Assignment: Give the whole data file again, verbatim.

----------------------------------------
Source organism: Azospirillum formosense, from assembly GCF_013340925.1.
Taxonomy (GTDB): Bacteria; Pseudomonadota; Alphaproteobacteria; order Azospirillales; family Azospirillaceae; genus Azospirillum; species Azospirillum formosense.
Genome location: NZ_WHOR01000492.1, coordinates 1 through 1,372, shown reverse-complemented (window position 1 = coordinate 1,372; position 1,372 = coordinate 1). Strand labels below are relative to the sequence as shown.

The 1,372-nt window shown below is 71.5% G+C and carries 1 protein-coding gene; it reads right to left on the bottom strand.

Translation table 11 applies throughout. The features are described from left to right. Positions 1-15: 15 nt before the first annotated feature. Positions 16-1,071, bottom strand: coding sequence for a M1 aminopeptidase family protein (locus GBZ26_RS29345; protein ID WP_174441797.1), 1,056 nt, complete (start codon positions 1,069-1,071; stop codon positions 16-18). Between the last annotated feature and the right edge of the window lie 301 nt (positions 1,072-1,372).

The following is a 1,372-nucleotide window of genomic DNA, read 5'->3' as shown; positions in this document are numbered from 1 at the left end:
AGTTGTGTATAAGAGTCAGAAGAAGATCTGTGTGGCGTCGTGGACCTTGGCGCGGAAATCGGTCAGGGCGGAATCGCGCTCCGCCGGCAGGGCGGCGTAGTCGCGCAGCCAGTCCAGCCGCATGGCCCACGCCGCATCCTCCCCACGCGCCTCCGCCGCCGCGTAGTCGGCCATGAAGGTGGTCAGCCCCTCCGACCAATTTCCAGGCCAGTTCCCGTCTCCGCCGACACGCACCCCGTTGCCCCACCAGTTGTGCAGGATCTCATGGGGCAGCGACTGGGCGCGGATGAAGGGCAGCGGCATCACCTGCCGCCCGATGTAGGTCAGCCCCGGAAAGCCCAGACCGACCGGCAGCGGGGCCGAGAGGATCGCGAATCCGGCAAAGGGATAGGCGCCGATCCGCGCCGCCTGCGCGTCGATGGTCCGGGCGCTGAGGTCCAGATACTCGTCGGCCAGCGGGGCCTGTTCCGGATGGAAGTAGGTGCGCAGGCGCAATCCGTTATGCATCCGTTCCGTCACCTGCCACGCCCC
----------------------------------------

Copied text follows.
Source organism: Azospirillum formosense, from assembly GCF_013340925.1.
Taxonomy (GTDB): Bacteria; Pseudomonadota; Alphaproteobacteria; order Azospirillales; family Azospirillaceae; genus Azospirillum; species Azospirillum formosense.
Genome location: NZ_WHOR01000492.1, coordinates 1 through 1,372, shown reverse-complemented (window position 1 = coordinate 1,372; position 1,372 = coordinate 1). Strand labels below are relative to the sequence as shown.

The 1,372-nt window shown below is 71.5% G+C and carries 1 protein-coding gene; it reads right to left on the bottom strand.

Translation table 11 applies throughout. The features are described from left to right. Positions 1-15: 15 nt before the first annotated feature. Positions 16-1,071, bottom strand: coding sequence for a M1 aminopeptidase family protein (locus GBZ26_RS29345; protein ID WP_174441797.1), 1,056 nt, complete (start codon positions 1,069-1,071; stop codon positions 16-18). Between the last annotated feature and the right edge of the window lie 301 nt (positions 1,072-1,372).

The following is a 1,372-nucleotide window of genomic DNA, read 5'->3' as shown; positions in this document are numbered from 1 at the left end:
AGTTGTGTATAAGAGTCAGAAGAAGATCTGTGTGGCGTCGTGGACCTTGGCGCGGAAATCGGTCAGGGCGGAATCGCGCTCCGCCGGCAGGGCGGCGTAGTCGCGCAGCCAGTCCAGCCGCATGGCCCACGCCGCATCCTCCCCACGCGCCTCCGCCGCCGCGTAGTCGGCCATGAAGGTGGTCAGCCCCTCCGACCAATTTCCAGGCCAGTTCCCGTCTCCGCCGACACGCACCCCGTTGCCCCACCAGTTGTGCAGGATCTCATGGGGCAGCGACTGGGCGCGGATGAAGGGCAGCGGCATCACCTGCCGCCCGATGTAGGTCAGCCCCGGAAAGCCCAGACCGACCGGCAGCGGGGCCGAGAGGATCGCGAATCCGGCAAAGGGATAGGCGCCGATCCGCGCCGCCTGCGCGTCGATGGTCCGGGCGCTGAGGTCCAGATACTCGTCGGCCAGCGGGGCCTGTTCCGGATGGAAGTAGGTGCGCAGGCGCAATCCGTTATGCATCCGTTCCGTCACCTGCCACGCCCC